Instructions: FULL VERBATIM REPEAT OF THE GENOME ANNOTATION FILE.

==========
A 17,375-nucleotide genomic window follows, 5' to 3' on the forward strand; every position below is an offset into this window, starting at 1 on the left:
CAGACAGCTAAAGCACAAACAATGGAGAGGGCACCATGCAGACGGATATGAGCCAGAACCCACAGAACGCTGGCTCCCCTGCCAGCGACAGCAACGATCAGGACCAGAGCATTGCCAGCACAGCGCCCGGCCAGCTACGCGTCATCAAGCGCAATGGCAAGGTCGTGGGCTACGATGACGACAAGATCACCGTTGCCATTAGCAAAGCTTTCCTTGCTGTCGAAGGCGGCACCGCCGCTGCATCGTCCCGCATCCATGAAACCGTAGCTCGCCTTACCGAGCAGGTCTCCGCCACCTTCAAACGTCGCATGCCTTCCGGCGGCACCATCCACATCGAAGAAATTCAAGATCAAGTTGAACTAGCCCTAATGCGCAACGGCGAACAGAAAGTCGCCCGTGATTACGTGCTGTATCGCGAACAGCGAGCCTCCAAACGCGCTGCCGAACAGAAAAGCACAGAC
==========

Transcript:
A 17,375-nucleotide genomic window follows, 5' to 3' on the forward strand; every position below is an offset into this window, starting at 1 on the left:
CAGACAGCTAAAGCACAAACAATGGAGAGGGCACCATGCAGACGGATATGAGCCAGAACCCACAGAACGCTGGCTCCCCTGCCAGCGACAGCAACGATCAGGACCAGAGCATTGCCAGCACAGCGCCCGGCCAGCTACGCGTCATCAAGCGCAATGGCAAGGTCGTGGGCTACGATGACGACAAGATCACCGTTGCCATTAGCAAAGCTTTCCTTGCTGTCGAAGGCGGCACCGCCGCTGCATCGTCCCGCATCCATGAAACCGTAGCTCGCCTTACCGAGCAGGTCTCCGCCACCTTCAAACGTCGCATGCCTTCCGGCGGCACCATCCACATCGAAGAAATTCAAGATCAAGTTGAACTAGCCCTAATGCGCAACGGCGAACAGAAAGTCGCCCGTGATTACGTGCTGTATCGCGAACAGCGAGCCTCCAAACGCGCTGCCGAACAGAAAAGCACAGAC